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UBC Theses and Dissertations

Urban waste picking in low-income countries: knowledge and action Gauley, Steven W.

Abstract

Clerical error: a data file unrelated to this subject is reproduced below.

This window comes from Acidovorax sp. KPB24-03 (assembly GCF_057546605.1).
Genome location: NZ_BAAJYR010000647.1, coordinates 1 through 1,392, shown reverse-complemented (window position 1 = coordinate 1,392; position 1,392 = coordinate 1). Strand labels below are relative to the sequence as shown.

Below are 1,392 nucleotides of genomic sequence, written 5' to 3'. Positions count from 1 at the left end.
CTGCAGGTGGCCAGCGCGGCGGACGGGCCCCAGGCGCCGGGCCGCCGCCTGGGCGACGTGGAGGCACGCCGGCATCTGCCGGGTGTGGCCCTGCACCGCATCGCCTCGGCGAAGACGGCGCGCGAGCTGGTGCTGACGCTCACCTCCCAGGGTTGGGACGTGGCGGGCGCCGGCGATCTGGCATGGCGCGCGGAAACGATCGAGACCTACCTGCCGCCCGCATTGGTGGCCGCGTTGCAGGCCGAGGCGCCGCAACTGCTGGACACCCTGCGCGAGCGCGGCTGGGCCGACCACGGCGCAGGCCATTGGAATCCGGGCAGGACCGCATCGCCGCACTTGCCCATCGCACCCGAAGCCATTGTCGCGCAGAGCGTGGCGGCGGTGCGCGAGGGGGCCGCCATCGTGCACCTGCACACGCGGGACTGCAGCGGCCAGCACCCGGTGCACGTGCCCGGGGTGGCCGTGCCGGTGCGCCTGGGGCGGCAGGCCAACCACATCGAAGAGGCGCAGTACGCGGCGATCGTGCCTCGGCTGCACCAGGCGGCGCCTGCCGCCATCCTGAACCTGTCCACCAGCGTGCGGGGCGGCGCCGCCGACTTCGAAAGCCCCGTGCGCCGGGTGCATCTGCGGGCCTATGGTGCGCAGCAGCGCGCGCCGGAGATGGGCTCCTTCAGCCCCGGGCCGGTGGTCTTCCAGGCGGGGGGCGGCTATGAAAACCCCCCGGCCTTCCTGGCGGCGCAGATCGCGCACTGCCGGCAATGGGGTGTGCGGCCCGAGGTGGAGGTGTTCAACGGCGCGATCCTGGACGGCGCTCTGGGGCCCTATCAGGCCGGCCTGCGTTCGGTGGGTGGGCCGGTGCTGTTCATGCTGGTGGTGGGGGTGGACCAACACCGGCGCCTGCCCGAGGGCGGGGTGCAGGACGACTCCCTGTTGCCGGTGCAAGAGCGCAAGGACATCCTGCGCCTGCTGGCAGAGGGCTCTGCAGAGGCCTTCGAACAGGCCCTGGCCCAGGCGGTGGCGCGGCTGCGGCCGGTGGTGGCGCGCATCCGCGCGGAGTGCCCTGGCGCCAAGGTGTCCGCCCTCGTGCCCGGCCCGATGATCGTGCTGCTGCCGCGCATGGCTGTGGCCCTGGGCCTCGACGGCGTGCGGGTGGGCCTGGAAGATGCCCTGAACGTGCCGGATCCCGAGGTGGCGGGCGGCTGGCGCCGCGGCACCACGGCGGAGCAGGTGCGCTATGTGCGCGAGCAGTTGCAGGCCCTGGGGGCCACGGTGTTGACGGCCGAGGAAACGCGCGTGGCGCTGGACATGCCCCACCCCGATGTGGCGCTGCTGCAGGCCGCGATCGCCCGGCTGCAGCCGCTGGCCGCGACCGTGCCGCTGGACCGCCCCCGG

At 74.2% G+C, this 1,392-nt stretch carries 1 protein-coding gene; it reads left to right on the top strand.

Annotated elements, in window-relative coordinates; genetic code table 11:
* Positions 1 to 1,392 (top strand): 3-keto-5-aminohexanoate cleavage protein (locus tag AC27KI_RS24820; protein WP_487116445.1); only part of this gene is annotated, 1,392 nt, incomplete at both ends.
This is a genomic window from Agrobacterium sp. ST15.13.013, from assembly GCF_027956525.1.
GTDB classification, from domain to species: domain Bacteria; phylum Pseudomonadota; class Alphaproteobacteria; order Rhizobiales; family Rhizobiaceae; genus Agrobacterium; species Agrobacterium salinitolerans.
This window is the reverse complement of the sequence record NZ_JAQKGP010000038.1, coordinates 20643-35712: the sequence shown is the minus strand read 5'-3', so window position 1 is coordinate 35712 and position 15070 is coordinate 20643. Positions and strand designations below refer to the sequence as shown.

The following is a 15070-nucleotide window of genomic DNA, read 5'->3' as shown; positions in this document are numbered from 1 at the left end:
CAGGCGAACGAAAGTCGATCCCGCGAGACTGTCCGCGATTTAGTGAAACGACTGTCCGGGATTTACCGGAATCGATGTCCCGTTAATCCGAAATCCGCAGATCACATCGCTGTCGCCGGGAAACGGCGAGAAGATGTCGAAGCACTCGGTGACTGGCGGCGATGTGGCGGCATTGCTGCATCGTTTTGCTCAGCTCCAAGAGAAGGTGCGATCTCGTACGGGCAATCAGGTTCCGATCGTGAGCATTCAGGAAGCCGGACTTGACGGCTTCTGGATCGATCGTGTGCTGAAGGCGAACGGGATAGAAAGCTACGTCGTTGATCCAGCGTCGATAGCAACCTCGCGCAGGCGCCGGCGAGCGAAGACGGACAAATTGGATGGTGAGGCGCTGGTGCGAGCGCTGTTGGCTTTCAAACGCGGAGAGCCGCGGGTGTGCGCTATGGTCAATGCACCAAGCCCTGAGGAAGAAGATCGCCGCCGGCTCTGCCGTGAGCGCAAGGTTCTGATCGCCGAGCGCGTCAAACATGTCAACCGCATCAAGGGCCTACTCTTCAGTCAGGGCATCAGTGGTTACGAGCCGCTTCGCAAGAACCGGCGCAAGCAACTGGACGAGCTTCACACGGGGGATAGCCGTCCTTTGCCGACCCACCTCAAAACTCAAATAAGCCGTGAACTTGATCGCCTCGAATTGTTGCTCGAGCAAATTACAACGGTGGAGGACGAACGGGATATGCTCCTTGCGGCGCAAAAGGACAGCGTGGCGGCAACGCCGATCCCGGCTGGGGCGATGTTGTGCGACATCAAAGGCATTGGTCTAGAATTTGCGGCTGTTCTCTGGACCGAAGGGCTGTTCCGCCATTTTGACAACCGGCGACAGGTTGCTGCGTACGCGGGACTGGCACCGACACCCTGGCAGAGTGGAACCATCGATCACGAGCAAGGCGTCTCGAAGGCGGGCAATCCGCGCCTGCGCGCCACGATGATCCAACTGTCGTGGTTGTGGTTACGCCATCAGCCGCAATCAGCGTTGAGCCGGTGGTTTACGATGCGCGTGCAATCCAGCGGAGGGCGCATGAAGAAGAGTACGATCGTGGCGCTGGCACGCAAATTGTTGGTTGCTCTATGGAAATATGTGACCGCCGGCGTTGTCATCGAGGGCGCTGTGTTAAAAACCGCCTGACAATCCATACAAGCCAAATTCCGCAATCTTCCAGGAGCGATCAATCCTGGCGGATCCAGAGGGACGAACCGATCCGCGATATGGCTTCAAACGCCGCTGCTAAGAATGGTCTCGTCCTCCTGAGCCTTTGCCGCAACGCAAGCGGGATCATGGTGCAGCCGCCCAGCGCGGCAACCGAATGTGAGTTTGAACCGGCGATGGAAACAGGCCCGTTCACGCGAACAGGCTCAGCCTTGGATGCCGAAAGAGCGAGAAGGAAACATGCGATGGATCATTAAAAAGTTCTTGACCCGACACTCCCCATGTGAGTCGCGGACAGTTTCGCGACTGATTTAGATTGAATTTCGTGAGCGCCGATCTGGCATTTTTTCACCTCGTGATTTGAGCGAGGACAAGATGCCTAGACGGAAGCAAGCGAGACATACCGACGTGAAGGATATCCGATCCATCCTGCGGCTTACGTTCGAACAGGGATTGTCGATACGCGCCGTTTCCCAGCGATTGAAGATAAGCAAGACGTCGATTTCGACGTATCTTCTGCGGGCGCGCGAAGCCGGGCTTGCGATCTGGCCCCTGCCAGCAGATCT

A significant segment of the urban population in many low-income countries derives their living from the harvest of marketable materials from urban waste streams. The activities of so-called "scavengers" or waste pickers in many African, Asian, and Latin American cities have also come to be understood to have environmental benefits: the diversion of materials from the urban waste stream decreases the volume of wastes that need to be collected, transported and disposed of. However, due to their daily contact with garbage, these men, women, and children are usually associated with dirt, disease, and squalor. The work of the scavenger is often conceptualized as being poverty driven and undertaken as a survival strategy or coping mechanism in a harsh urban environment. In recent years, various programs and projects have been developed by nongovernmental organizations, religious institutions, community-based organizations, and local governments to address the needs of scavengers. Such intervention schemes are designed in one way or another to alter the scavengers' existing situations. This study looks at the possible linkages between the evolving understanding of scavenging and the various approaches to intervention that it engenders. This study first examines how scholars and researchers analyze waste picking issues and their suggestions for potential interventions and then relates this understanding to how institutions, citizens, non-governmental organizations, and aid agencies are addressing these issues in practice. It is found that different conceptualizations of waste picking issues have led to different intervention prescriptions, and that the prescribed interventions are motivated by environmental, economic, or humanitarian concerns. This study contends that the recommended and implemented intervention prescriptions are simply promoting market means in an attempt to achieve humanitarian ends, and, therefore, are only short-term measures that will not solve the identified waste picking issues. Data sources used in this effort include academic journals, conference papers, case studies of development programs, newspaper articles, Web sites, and field reports. Data were also obtained by contacting researchers and organizations that have studied or are currently working with waste pickers in a variety of geographical settings.

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